Our Brexit, or Theirs – the LeFT Campaign’s North West event on Saturday 18 January at Gerrard Winstanley House – named for Wigan’s most famous son of the English revolution – saw a big turnout by trade unionists and socialists from across the North west region and beyond.
As Tony Benn once remarked, there are two types of people in political life, signposts and weathervanes. At Wigan we began to signpost the way to win back a labour movement willing and able to fight for working class interests and a voice for those tired of being ignored.
Keynote speakers Ian Lavery (Labour Party Chair and MP for Wansbeck) and Jon Trickett (Shadow Minister for the Cabinet Office and MP for Hemsworth in Yorkshire) crossed the Pennines to join us. But comrades were also present from Liverpool, Crewe, Chesterfield, Manchester, Preston, Blackpool, Bury, Bolton and as far afield as Gloucester and London to debate the aftermath of Labour’s 2019 general election defeat and discuss the demands our labour movement must take up as Britain exits the European Union on 31 January.
LeFT Campaign groups in Greater Manchester, South Yorkshire and London met in recent weeks taking soundings from labour movement activists. The Wigan event was planned to bring together as many North West left activists as possible and given the short notice can be judged a success.
We were welcomed to Wigan by Steve Shaw, chair of transport union RMT’s Wigan branch whose banner adorned the stage and who spoke with justifiable pride about his home town and his members’ 40 days plus of strike action in the last two years taken in defence of railworkers’ jobs and to stop introduction of Driver-only trains.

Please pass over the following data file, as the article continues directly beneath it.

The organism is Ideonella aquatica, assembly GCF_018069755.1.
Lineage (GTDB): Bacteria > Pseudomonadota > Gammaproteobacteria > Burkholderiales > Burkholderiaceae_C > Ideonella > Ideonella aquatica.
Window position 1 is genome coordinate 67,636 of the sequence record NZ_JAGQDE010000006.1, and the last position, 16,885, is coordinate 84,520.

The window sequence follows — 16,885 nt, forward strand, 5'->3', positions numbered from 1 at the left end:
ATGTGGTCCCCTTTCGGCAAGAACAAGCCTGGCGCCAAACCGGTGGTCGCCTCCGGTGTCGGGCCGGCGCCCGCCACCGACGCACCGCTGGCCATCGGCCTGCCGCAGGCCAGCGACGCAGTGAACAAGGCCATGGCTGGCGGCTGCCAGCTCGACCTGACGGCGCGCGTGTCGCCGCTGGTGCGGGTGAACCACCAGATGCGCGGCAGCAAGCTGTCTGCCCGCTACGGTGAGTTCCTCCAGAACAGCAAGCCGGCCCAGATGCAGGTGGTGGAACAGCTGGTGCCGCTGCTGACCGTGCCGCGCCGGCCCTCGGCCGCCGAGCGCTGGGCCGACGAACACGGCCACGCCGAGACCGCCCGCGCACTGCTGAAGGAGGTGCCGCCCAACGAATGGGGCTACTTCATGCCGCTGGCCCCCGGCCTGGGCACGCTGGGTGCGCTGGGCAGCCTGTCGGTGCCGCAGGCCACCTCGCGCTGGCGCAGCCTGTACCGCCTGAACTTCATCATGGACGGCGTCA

Steve praised the minority of local Labour Councillors in Wigan who had supported RMT picket lines and lambasted the majority who had not: “If you wonder why some railworkers in the North West didn’t vote Labour at the general election and may have even voted Tory, they will tell you one reason is because those Labour councillors never support us when we are on strike” he said.
Ian Lavery opened the meeting, speaking powerfully about his feelings of dismay at being proved correct that by adopting a de-facto pro-Remain policy to appease Lib-Dem voters in a minority of Remain-voting constituencies mainly in the south of England, Labour had been the architect of its own general election defeat. He recalled being told before the general election that he didn’t understand his own constituents (who voted by 70 per cent to Leave the EU in 2016) by Shadow Cabinet members armed with opinion polls funded by pro-Remain campaign groups.
Paula Barker, MP for Liverpool Wavertree who until the 2019 general election was Unison’s Regional Convenor in the North west spoke on the impact of European Court judgements such as Alemo-Herron that entrench low wages and inequality for outsourced workers. As Paula pointed out, leaving the EU offers fresh relevance to socialist policies of public ownership and investment: “Being outside the EU makes it easier to renationalise our railways, post office, gas and electricity. The party that argues for these policies now stands a real chance of delivering them.”
Michael Calderbank is a lay member Labour activist and officer from Brent CLP. He works with the Trade Union Coordinating Group and writes for Red Pepper magazine. Michael spoke about how working class voices had been pushed out to the margins of the debate over leaving the EU. Instead of reflecting the anger that working class voters felt at deindustrialisation, low wages, casualised jobs, poor housing and declining public services, many Labour politicians had spent the years since the 2017 general election ‘shaming’ working class Leave voters.